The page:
1. Deputy Thomas Byrne asked the Minister for Education and Skills the action being taken to address the need for additional schools infrastructure and staffing in areas of rapidly growing population and if he will make a statement on the matter. (Question 14681/18 asked on 29 Mar 2018)

Deputy Thomas Byrne: Could the Minister for Education and Skills tell me the position with regard to rapidly growing areas? I am not convinced that enough is being done in the Department to make sure the supply of schools and school places is sufficient.

Minister for Education and Skills (Deputy Richard Bruton): I thank the Deputy for his question. I know we had a discussion on the issue last night. Ireland has experienced a significant bulge in pupil enrolments going through our schools. This has seen a significant expansion in the rate of provision of new school places and this puts a high demand on the Department’s capital budgets. Since 2011, some 340 major school projects and over 120,000 new and replacement places have been provided and 8,718 additional teachers have been employed.

My Department’s capital investment programme 2016 to 2021 continues to address the challenges posed by a rapidly increasing school population. The programme details the school projects that are being progressed through the architectural planning process. It also provides for devolved funding for additional classrooms for schools where an immediate enrolment need has been identified.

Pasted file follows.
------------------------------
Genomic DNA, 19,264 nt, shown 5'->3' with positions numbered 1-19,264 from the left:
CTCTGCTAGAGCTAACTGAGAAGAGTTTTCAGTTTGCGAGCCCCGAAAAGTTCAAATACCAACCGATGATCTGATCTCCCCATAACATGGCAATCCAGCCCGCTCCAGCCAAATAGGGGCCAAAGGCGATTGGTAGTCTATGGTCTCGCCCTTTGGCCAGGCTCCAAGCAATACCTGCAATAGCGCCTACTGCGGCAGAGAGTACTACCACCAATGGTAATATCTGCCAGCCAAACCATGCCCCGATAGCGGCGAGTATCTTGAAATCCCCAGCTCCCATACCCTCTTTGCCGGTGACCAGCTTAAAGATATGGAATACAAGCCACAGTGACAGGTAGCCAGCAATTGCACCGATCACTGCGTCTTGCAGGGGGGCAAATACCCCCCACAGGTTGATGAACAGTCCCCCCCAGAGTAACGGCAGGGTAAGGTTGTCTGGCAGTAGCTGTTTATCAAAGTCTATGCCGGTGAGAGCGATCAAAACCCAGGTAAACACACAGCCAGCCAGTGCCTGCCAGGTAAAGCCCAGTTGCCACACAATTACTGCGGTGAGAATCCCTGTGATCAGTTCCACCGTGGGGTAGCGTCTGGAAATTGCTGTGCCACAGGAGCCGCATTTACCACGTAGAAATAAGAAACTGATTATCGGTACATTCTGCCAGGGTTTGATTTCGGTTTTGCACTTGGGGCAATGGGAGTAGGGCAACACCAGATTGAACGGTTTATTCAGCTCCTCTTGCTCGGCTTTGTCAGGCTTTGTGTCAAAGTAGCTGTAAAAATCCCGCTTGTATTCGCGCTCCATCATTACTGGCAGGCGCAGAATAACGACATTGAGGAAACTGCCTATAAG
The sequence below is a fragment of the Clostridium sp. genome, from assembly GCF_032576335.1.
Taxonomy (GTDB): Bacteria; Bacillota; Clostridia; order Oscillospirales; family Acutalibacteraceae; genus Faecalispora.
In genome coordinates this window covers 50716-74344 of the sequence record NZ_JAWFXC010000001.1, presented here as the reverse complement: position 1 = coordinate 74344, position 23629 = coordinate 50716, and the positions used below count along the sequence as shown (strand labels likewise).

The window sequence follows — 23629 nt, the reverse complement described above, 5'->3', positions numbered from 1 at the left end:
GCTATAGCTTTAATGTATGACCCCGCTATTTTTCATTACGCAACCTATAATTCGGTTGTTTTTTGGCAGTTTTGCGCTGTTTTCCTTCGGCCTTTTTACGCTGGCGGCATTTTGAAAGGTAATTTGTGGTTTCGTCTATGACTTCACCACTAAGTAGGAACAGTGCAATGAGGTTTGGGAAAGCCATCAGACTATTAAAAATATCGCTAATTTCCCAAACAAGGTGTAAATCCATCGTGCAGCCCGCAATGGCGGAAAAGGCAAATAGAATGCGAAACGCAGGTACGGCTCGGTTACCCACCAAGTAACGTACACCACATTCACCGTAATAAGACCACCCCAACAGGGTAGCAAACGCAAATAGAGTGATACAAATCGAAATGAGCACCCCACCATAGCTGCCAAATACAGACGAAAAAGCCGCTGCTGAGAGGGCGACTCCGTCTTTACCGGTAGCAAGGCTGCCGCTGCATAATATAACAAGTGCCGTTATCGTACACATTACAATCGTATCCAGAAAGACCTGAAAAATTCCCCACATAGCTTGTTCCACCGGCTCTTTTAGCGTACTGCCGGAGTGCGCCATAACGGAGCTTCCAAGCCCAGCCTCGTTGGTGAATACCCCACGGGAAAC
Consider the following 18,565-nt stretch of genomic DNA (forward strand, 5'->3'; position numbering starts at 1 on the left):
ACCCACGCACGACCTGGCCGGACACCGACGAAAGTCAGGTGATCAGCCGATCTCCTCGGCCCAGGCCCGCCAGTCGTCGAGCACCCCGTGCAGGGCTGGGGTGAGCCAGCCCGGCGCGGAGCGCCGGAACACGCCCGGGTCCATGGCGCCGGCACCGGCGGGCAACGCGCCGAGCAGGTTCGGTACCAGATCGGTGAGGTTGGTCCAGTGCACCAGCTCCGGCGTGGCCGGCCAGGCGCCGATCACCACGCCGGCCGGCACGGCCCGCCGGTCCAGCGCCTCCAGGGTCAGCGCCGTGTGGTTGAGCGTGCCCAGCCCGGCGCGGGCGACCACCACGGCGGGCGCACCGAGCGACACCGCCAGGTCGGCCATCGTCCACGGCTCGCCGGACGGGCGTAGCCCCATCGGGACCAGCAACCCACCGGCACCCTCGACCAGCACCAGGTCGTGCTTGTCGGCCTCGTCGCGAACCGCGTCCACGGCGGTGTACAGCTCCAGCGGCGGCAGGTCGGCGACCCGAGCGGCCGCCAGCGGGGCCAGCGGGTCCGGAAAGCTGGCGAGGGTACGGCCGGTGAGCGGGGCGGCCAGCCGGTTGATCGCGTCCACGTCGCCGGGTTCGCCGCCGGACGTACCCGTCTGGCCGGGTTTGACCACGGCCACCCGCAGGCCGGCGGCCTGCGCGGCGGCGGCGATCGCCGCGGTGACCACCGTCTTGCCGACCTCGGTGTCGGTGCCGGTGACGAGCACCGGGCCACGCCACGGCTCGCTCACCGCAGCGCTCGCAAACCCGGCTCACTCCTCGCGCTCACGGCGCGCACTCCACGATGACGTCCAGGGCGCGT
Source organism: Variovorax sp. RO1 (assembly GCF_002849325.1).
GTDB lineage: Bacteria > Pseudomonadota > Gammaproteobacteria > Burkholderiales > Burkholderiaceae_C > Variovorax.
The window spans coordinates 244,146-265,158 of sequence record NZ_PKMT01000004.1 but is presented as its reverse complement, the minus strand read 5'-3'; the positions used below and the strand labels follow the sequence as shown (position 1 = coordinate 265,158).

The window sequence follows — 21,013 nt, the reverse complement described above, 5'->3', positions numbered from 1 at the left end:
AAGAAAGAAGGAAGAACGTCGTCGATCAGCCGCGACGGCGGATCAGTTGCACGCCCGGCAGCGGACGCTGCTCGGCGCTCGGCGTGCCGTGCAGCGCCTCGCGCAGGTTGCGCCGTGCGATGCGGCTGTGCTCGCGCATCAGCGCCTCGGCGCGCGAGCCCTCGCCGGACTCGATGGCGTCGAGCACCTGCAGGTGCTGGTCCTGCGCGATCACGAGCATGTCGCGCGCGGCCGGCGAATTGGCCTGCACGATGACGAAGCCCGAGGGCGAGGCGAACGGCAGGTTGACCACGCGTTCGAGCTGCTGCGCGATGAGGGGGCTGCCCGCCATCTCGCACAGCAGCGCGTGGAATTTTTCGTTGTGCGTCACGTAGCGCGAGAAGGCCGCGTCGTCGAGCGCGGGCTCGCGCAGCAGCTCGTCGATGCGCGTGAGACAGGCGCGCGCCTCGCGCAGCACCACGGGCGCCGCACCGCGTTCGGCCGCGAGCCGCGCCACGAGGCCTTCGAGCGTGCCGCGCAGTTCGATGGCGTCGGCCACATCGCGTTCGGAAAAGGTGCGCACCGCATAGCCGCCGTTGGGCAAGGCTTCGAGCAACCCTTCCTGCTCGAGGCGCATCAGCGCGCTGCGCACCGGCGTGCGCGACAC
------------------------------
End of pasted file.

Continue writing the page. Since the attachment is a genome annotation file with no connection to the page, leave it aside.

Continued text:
In order to plan for school provision and analyse the relevant demographic data, my Department divides the country into 314 school planning areas and uses a geographical information system using data from a range of sources to identify where the pressure for school places across the country will arise. In this regard, nationwide demographic exercises involving all school planning areas at primary and post-primary level, which will determine where additional school accommodation will be needed in the future, is ongoing at the moment and it is anticipated that decisions based on these exercises will be announced in the coming weeks.

My Department is included among the prescribed bodies to whom local authorities are statutorily obliged to send draft development and local area plans or proposed variations to development plans for comment and observations. This information is factored into the Department’s planning process. It also enables local authorities to reserve future school sites in areas designated for proposed housing development.

With regard to staffing, the criteria used for the allocation of teaching posts is published annually on the Department’s website. The key factor for determining the level of staffing resources provided at individual school level is the staffing schedule for the relevant school year and pupil enrolments on the previous 30 September. The staffing schedule includes the provision where schools experiencing rapid increases in enrolment can apply for additional permanent mainstream posts on developing grounds.